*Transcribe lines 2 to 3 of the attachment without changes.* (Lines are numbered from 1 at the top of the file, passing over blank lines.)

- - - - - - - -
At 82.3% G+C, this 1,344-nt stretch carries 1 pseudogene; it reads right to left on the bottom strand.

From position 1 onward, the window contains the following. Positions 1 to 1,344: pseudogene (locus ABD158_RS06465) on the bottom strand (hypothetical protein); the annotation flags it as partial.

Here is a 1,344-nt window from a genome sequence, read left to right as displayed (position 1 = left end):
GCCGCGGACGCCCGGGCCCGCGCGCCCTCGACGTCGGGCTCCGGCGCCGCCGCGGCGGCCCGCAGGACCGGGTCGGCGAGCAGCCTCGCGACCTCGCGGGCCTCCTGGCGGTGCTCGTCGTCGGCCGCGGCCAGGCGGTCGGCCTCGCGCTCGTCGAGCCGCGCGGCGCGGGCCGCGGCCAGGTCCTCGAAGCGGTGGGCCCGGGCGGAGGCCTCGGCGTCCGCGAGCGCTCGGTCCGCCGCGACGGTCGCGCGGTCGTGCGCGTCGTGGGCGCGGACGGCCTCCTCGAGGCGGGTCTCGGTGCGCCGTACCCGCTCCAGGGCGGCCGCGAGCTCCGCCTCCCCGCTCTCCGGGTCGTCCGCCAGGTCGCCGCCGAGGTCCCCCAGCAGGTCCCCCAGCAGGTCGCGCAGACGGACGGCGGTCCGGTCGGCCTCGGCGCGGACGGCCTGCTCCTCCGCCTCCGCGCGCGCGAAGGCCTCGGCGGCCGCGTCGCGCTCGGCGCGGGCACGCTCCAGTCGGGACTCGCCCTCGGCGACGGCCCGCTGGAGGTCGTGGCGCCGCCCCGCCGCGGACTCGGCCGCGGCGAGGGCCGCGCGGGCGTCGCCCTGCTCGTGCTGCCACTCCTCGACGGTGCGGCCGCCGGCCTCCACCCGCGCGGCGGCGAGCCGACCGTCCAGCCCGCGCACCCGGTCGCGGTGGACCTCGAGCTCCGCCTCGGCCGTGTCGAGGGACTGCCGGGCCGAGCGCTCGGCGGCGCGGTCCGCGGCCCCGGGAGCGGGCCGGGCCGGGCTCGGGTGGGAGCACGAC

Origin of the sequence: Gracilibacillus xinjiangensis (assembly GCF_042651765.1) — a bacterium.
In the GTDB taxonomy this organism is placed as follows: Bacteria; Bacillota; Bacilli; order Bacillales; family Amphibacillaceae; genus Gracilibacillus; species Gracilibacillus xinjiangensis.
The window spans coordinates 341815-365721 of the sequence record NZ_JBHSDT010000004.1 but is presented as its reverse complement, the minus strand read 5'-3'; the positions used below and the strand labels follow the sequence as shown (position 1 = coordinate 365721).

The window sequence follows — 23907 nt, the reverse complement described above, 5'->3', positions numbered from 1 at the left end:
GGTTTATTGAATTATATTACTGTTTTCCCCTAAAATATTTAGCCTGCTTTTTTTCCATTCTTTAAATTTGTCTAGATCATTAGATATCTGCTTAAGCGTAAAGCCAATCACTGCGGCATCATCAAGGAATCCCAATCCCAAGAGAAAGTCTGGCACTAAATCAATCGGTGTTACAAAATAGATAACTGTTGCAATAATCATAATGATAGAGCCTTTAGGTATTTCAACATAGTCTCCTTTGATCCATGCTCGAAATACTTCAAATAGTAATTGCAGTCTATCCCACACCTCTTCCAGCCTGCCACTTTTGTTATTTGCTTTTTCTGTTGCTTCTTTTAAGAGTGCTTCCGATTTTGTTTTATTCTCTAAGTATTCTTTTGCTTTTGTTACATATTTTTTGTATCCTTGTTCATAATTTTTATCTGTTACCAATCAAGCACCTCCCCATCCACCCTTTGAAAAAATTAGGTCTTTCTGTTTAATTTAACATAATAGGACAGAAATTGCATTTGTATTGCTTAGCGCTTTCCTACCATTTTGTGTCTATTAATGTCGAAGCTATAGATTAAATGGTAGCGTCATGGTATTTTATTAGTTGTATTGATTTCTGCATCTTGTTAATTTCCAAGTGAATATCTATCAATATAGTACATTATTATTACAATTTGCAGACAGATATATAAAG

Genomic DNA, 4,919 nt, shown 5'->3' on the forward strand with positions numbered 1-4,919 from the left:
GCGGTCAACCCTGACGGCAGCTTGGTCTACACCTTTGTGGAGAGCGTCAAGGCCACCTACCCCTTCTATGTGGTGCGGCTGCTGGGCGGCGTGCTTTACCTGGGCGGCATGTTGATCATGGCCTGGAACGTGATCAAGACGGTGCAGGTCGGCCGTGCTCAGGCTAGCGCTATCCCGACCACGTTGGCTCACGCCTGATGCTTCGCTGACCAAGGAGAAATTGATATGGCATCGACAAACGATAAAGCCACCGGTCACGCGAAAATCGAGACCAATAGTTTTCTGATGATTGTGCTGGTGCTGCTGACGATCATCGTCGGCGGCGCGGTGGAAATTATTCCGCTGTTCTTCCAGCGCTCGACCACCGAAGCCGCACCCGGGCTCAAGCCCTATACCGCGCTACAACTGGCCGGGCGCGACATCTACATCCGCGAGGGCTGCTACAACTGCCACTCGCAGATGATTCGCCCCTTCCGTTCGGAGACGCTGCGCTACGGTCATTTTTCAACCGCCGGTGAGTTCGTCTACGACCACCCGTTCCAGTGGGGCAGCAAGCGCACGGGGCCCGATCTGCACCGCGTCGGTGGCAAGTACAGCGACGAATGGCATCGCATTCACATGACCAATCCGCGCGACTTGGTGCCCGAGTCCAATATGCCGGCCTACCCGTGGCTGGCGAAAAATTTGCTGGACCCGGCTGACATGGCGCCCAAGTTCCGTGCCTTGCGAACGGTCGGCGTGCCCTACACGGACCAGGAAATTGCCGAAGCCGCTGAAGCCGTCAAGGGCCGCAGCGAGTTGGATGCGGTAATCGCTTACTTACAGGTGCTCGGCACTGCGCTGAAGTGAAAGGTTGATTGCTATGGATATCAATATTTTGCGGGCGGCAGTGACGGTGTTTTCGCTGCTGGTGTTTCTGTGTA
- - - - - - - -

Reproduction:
From position 1 onward, the window contains the following. Positions 1 to 1,344: pseudogene (locus ABD158_RS06465) on the bottom strand (hypothetical protein); the annotation flags it as partial.

Here is a 1,344-nt window from a genome sequence, read left to right as displayed (position 1 = left end):